Harry Potter: The Christian Cause?

The Harry Potter craze is the latest ‘Christian cause.’ ‘What do you think about Harry Potter?’ seems to be the latest Christian question (say those two words real fast) of the day. I hadn’t commented in the past because I hadn’t seen the movie or read the books. Now that I have seen the movie–which holds true to the book–I have a comment:
Don’t sweat the small stuff.
Okay, Harry is a wizard, and he uses magic to defeat his enemies. We know the Bible condemns the practice of witchcraft. Those are the facts. But are Harry and his friends teaching your family to participate in something the Bible says God hates? Or is it just a movie/book?
Here are my thoughts:
1. First of all, I don’t see how a child can sit through the whole movie without falling asleep. It was loooong and plodding. I took notes so I could ‘prove’ this was an evil movie. But I don’t see what the big fuss is about. It’s a movie about a school for witches, but the movie doesn’t show or teach real witchcraft. As far as I can tell, it’s no worse than Samantha Stephens casting a spell to get Darrin out of trouble again on the old TV show ‘Bewitched.’ Okay, Harry Potter had bigger monsters, but really.
1. I am bothered that magic is equated to strength of character and power.
1. But my real concern goes beyond this movie or the Potter books. It has to do with the overall influence and acceptance of witchcraft. It is becoming more and more embraced and accepted by our popular culture. What is seen as common in entertainment is considered acceptable behavior in society. And what is acceptable in society must be normal. Without parents helping their children understand the real Truth of Scripture, Harry Potter books and films could possibly lead curious, uninitiated seekers, down the path of dabbling in the occult. The series of books and other films that will follow (like the books) will only get darker and darker (by director Chris Columbus’ own admission).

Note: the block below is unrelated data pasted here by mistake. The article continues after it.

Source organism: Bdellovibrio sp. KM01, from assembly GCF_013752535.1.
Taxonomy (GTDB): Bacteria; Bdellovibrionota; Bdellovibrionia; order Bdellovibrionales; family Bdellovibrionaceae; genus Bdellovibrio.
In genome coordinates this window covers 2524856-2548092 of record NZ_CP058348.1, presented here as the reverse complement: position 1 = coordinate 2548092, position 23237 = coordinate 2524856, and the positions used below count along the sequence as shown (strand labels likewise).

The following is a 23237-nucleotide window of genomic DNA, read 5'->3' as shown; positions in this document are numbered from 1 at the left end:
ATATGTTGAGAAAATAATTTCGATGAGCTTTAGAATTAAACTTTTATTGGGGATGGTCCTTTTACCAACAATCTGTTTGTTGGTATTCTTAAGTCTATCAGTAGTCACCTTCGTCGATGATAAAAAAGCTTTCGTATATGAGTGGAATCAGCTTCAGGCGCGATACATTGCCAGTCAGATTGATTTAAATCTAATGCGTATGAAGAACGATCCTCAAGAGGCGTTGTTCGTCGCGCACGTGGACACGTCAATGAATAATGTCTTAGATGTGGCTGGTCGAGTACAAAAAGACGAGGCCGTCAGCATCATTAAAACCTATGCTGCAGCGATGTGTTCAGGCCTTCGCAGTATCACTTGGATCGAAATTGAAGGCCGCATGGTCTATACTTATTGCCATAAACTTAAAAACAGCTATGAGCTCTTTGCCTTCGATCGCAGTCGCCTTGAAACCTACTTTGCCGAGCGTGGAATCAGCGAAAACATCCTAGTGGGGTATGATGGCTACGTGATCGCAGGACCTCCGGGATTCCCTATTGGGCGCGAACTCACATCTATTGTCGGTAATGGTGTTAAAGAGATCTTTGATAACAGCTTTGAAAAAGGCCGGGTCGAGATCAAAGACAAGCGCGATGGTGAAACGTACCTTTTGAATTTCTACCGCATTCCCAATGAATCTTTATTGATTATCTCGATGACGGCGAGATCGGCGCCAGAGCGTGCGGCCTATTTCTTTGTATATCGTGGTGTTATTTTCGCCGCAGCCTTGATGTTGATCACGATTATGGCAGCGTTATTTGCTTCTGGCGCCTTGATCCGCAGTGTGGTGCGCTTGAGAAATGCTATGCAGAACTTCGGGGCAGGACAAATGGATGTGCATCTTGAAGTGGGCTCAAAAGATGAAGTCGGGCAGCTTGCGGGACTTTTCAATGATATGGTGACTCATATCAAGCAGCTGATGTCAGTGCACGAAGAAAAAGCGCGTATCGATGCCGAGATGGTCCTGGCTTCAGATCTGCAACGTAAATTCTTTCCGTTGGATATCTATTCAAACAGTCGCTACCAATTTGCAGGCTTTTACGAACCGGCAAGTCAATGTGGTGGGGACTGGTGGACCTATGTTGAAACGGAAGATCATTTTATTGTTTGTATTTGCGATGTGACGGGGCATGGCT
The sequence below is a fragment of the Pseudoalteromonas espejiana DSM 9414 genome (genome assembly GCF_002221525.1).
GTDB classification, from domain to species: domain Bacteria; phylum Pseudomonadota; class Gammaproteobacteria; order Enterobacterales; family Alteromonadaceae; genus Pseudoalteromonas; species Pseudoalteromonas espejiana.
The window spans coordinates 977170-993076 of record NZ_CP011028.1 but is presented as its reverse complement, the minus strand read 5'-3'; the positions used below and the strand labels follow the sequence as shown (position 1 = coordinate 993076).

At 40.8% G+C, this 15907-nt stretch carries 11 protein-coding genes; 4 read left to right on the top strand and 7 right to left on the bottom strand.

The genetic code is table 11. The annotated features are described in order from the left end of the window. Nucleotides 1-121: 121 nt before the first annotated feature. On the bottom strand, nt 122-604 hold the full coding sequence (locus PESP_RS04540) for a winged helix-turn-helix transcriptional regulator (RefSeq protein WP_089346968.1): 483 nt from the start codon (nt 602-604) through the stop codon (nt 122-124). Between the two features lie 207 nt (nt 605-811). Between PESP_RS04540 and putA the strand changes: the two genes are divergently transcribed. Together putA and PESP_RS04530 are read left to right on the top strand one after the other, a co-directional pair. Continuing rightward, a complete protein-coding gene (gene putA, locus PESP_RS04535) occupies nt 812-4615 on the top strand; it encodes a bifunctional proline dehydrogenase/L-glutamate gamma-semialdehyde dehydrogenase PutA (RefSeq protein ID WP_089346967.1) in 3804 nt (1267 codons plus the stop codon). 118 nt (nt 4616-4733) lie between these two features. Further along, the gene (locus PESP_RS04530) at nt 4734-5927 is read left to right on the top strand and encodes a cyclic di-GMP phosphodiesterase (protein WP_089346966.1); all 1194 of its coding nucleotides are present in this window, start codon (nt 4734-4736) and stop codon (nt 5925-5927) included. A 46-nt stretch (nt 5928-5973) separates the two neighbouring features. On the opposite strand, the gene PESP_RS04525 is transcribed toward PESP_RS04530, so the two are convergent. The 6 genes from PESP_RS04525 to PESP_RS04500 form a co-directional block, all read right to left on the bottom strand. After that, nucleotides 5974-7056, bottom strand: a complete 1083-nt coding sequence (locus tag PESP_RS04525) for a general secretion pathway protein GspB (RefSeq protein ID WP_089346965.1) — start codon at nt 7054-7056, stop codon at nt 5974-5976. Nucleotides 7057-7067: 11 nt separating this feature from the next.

The real influence of Harry Potter hit home when wandering through our local Barnes and Noble Bookstore, I found a whole section dedicated to Potterphernalia. I thought it simply a clever marketing technique until I noticed the next display over was promoting books on witchcraft for children. Witchcraft for children! As I thumbed through a host of brightly colored books with easy to read illustrations of an assortment of actual spells any child could make and cast, I realized this was my real concern. Harry Potter is making something God says is an abomination into ‘child’s play.’
In conclusion, if my children wanted to read the Potter books or see the movie, I would let them. But first, as with any form of entertainment they wanted to participate in, I would read the books first and see the movie with them. Having done so, I could then use it as an opportunity to teach them how to evaluate witchcraft from a biblical perspective. Children need to understand that witchcraft is real and should be avoided, but Harry Potter is simply a movie/book.
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